Movie 8: With free reign, Jonathan Frakes comes in to direct, with a firm knowledge of how Trek works from directing several episodes. The writers are also free to write about anything they want, and they decide to make a zombie movie. Frakes watches films like "Jaws", "Aliens", "Close Encounters of the Third Kind" and "Blade Runner" to develop the right style for the movie and it works superbly.
Movie 9: A conscious decision was made to lighten the story after the dark tone of the previous one. In the opinion of some, they may have gone a bit too far, but that doesn't mean the decision was wrong. The story itself fits easily in with many other episodes of the show. The movie just lacked the grand scope we want out of a movie.
Movie 10: The studio decided to pull out all stops for what they were already planning to be the last movie with that cast. That included bringing in Stuart Baird, a film editor with only 2 directorial outings under his belt ("U.S. Marshals" and "Executive Decision") and who knew nothing about Star Trek. He reportedly reveled in his lack of knowledge of Trek and made little to no effort to fit his movie with what had come before.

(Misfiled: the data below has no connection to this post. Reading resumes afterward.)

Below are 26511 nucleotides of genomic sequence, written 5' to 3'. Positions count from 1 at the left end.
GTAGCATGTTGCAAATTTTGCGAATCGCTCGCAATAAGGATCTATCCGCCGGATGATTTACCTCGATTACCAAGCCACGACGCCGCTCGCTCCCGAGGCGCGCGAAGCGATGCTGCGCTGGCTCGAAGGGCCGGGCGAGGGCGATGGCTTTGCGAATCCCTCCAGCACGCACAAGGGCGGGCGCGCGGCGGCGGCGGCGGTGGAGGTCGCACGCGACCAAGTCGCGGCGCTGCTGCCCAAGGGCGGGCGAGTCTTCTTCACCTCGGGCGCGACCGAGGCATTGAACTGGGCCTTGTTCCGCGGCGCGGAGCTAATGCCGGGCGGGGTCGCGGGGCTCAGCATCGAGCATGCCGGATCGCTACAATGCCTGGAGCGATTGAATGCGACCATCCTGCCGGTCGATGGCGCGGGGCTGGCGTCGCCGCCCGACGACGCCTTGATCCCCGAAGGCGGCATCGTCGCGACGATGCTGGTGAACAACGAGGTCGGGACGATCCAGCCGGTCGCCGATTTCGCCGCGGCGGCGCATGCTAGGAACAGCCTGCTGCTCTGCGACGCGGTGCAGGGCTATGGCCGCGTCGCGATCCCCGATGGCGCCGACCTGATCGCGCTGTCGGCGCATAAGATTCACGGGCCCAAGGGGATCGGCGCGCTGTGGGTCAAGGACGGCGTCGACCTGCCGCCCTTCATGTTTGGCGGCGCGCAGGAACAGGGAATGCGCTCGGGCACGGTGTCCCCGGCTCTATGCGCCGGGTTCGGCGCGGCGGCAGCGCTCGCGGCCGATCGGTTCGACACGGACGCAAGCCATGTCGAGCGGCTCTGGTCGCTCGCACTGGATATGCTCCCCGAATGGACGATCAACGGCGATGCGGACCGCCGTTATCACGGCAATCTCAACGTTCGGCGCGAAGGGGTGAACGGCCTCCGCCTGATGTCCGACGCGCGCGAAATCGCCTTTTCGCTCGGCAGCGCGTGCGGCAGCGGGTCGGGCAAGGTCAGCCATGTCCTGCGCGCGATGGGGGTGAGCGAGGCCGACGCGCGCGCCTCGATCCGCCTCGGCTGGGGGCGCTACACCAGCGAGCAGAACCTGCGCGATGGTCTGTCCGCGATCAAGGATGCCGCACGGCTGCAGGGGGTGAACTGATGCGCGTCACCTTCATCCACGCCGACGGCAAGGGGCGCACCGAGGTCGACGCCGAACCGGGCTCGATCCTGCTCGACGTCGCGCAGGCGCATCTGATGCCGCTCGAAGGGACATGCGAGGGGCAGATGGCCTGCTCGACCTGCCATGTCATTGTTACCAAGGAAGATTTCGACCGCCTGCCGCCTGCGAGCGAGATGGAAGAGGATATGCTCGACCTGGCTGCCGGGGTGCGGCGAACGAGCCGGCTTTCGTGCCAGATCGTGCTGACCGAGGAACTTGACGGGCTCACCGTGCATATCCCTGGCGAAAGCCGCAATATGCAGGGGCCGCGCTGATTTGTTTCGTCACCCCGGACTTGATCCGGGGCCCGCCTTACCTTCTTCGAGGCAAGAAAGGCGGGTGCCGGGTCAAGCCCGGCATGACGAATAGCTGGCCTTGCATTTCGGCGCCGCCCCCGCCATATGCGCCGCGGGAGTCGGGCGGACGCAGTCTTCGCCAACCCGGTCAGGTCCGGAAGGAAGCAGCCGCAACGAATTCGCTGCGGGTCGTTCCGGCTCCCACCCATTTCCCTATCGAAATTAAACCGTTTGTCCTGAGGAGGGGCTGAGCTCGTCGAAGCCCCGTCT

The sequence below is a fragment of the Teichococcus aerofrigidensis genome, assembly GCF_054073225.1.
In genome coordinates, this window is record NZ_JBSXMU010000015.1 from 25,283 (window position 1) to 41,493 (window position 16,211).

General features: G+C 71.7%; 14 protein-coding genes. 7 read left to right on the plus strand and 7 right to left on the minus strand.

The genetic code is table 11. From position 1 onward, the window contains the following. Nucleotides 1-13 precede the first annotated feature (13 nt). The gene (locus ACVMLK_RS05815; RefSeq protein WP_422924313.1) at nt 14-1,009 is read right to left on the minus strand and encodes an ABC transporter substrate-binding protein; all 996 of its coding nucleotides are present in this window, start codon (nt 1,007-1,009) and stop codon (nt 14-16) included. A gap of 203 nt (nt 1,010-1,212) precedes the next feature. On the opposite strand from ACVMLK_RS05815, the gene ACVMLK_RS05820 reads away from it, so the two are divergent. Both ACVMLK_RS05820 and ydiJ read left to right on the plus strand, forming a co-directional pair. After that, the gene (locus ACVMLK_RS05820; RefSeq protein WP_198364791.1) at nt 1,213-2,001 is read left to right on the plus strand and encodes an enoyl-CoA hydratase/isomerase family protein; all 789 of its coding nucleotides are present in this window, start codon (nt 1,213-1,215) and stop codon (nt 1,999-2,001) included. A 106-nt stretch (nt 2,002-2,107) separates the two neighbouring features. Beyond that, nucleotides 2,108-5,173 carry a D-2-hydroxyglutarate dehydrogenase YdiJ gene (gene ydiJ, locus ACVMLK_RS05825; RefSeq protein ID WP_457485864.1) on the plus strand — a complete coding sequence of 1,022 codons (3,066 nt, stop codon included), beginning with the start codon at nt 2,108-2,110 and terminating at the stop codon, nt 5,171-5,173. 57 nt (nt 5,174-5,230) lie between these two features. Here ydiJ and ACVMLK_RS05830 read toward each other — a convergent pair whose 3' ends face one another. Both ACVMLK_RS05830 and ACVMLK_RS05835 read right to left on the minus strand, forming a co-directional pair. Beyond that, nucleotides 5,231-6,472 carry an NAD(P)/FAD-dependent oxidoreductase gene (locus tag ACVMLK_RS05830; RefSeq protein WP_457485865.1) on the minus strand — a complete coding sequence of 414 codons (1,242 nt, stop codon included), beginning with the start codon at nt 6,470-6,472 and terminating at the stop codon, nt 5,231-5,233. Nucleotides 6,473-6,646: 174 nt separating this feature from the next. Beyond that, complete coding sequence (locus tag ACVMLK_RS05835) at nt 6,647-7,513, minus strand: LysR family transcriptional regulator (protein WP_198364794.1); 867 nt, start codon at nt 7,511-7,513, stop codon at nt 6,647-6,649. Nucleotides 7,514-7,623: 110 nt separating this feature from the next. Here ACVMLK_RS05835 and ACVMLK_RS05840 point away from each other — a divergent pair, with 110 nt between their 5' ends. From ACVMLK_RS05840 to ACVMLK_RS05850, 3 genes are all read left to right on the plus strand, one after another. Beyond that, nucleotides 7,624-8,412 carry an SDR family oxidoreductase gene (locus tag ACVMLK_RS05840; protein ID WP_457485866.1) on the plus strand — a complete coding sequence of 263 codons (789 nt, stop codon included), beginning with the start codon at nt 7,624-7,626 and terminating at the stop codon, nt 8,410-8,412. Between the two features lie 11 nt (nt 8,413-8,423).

Movie 11: After several years without a new Trek in theaters, and several aborted attempts to make a new movie, the studio brings on a group of promising (relative) newcomers: J.J. Abrams, Roberto Orci, and Alex Kurtzman. Between them, they run the gamut from serious fan, to casual acquaintance, to relative neophyte. That means they can know going in most of the problems that the audience will have with understanding and enjoying whatever they make.
Of course that's probably more answer than you were after. Let's just say that my answer was ... there's a magical gnome living on the Paramount lot who simply doesn't like the numbers 1,3,5 and 7, and thinks 9 is okay but not up to the same level as numbers 2, 6, and 8.
I am a trekkie here and I don't think any of the Star Trek Movies stink. They each have their merits. Granted the first one may not have been the best, but with each movie I think they got better.
The "Wrath of Khan"...was the best one (Star Trek Movie) of them all...IMHO.
It's funny this topic should come up. On TV over here they only ever show Star Trek II and IV... over and over again.
Hey AV...Ok then...that's just plain not fair...how do you ever get to know why Spock is back in IV...if you never get to see III? (Hope I didn't just give anything away!?)
It would seem that any particular guest actor made the Trekkie movie, so to speak.
Ricardo Montalban made the second movie good, Christopher Lloyd made the third one sort of okay and Christopher Plummer made the sixth one bearable. None of the other movies had any notably good guest actors and for the most part stunk as a result.
1. Bad 2. Good 3. Meh 4. Good 5. Bad 6. Very Good 7. Ok 8. Good 9. Bad 10. Also not so good
For me I'd say that even/odd observation rings true (except for Nemesis which I didn't really like that much). I guess the Star Trek inspiration follows a cyclic pattern of some sort. Maybe it's a matter of a self fulfilling prophesy? After the first four movies they realized that there was a pattern developing and so they started to expect less of themselves for the odd movies and really pulled out all the creative juices for the even ones.